Europe’s Orphan: The Future of the Euro and the Politics of Debt

Martin Sandbu. Princeton Univ., $29.95 (336p) ISBN 978-0-691-16830-2
The Greek debt crisis makes this extended defense of the Eurozone especially topical. Financial Times writer Sandbu (Just Business) looks past current headlines to the ideals and realpolitik strategy behind the Eurozone, arguing that it remains Europe’s best hope for preserving global relevance. Sandbu mounts a thorough, three-pronged argument. First, he observes that Eurozone countries would have undergone the Great Recession of 2010 with or without the euro. Like the U.S., Greece, Ireland, and Spain overextended themselves with cheap, loose credit and would have done so with their own sovereign currency had they never adopted the euro. Second, the Eurozone helps member nations avoid fragmentation and remain vital in the face of rising superpowers India and China, as well as its local antagonist, Russia. Finally, Sandbu suggests that even further moves toward unity, such as issuing eurobonds, would be desirable. This book cogently explains why scapegoating the euro for Europe’s economic and political disunity is nonsense. Yet its central thesis is less a defense of the euro than an argument for a federated Europe. With even pro-E.U. leaders reluctant to embrace such a prospect, Sandbu’s vision comes across as stirringly ambitious but less than fully convincing. (Oct.)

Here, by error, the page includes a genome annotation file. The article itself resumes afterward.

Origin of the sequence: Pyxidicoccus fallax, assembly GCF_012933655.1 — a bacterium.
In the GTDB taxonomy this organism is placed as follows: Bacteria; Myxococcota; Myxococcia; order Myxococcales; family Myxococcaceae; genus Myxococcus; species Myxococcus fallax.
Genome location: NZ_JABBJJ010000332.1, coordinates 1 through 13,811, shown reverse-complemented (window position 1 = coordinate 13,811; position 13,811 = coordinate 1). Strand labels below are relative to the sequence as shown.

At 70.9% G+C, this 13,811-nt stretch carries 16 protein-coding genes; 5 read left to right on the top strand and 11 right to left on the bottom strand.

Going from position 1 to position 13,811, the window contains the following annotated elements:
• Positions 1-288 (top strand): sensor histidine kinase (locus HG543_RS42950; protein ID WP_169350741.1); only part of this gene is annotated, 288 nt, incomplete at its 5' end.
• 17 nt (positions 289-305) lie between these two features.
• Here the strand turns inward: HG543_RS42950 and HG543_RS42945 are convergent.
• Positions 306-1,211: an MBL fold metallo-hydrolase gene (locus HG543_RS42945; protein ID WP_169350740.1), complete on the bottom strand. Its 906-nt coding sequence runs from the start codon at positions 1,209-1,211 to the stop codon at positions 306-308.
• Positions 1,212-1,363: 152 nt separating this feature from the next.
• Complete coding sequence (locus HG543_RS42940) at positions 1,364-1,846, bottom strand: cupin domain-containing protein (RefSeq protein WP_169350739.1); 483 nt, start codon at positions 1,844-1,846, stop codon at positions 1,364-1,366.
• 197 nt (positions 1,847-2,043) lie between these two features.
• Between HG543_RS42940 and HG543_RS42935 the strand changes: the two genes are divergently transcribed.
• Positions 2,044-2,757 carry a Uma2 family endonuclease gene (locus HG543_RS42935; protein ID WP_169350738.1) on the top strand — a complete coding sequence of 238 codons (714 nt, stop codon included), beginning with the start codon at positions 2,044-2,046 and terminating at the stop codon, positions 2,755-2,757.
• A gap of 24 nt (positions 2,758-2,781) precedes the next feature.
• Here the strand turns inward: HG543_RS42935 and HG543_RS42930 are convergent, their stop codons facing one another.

Reviewed on: 08/31/2015
Release date: 09/01/2015
Genre: Nonfiction
Open Ebook - 336 pages - 978-1-4008-7342-5
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